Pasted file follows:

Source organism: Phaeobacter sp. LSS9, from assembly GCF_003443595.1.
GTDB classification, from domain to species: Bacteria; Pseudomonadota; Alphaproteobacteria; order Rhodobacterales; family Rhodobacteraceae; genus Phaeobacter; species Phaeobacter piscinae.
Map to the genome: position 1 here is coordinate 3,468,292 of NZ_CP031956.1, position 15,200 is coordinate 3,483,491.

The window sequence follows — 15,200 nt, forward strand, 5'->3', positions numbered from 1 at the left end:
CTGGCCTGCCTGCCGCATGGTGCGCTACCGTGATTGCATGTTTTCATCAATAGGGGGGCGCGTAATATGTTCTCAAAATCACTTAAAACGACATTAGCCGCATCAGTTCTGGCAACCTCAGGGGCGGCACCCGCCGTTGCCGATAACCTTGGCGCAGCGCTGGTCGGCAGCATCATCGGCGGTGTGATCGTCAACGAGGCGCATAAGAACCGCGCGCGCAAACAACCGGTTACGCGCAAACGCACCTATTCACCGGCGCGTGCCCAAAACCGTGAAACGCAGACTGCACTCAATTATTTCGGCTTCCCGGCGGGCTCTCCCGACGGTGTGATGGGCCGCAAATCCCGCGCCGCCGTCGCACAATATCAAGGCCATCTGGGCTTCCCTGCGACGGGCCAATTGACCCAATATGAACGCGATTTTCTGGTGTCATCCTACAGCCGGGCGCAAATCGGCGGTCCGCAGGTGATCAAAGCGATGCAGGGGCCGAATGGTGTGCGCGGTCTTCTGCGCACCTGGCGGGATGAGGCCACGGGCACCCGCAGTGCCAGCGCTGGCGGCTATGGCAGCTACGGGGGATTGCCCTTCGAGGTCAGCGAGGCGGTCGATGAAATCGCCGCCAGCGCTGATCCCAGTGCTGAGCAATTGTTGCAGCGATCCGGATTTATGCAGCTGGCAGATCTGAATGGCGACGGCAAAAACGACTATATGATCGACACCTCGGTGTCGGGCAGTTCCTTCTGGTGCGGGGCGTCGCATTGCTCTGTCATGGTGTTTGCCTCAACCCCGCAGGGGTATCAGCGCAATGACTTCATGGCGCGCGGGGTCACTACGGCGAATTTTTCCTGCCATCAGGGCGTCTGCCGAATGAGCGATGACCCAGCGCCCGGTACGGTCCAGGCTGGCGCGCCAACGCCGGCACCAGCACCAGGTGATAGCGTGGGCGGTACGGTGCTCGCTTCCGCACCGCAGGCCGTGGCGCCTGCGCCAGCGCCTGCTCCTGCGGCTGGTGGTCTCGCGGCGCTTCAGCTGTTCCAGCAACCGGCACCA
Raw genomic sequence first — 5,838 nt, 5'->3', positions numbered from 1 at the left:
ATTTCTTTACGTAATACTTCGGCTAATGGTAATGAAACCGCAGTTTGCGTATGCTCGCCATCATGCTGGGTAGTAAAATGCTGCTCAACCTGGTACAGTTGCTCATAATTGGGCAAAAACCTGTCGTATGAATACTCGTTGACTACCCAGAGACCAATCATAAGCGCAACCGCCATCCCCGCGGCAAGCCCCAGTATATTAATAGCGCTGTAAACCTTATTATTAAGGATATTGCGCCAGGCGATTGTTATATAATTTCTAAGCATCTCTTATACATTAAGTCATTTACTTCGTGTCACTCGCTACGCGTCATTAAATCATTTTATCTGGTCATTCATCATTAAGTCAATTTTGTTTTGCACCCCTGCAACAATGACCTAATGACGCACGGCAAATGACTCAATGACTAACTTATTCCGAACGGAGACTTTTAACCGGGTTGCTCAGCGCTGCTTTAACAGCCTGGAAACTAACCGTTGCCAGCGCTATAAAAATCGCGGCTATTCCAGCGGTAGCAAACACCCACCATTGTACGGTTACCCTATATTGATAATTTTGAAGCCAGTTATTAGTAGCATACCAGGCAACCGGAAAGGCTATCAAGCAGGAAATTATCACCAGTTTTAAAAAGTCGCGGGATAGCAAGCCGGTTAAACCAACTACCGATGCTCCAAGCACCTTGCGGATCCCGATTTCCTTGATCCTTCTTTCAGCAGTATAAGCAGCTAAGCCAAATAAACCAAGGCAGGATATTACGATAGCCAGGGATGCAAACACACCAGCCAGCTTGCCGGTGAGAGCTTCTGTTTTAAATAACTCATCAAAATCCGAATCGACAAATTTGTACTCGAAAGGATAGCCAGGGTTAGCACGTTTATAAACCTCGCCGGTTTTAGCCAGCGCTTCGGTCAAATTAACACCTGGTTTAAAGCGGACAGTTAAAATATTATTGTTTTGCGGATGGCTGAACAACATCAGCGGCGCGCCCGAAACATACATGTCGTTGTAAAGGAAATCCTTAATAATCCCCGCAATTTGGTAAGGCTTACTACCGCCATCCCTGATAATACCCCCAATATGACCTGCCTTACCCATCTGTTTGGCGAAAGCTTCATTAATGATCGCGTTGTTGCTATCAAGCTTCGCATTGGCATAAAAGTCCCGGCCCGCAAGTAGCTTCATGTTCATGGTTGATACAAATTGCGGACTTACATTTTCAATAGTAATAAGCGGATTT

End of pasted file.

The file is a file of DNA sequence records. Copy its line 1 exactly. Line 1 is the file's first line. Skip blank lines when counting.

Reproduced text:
Source organism: Phaeobacter sp. LSS9, from assembly GCF_003443595.1.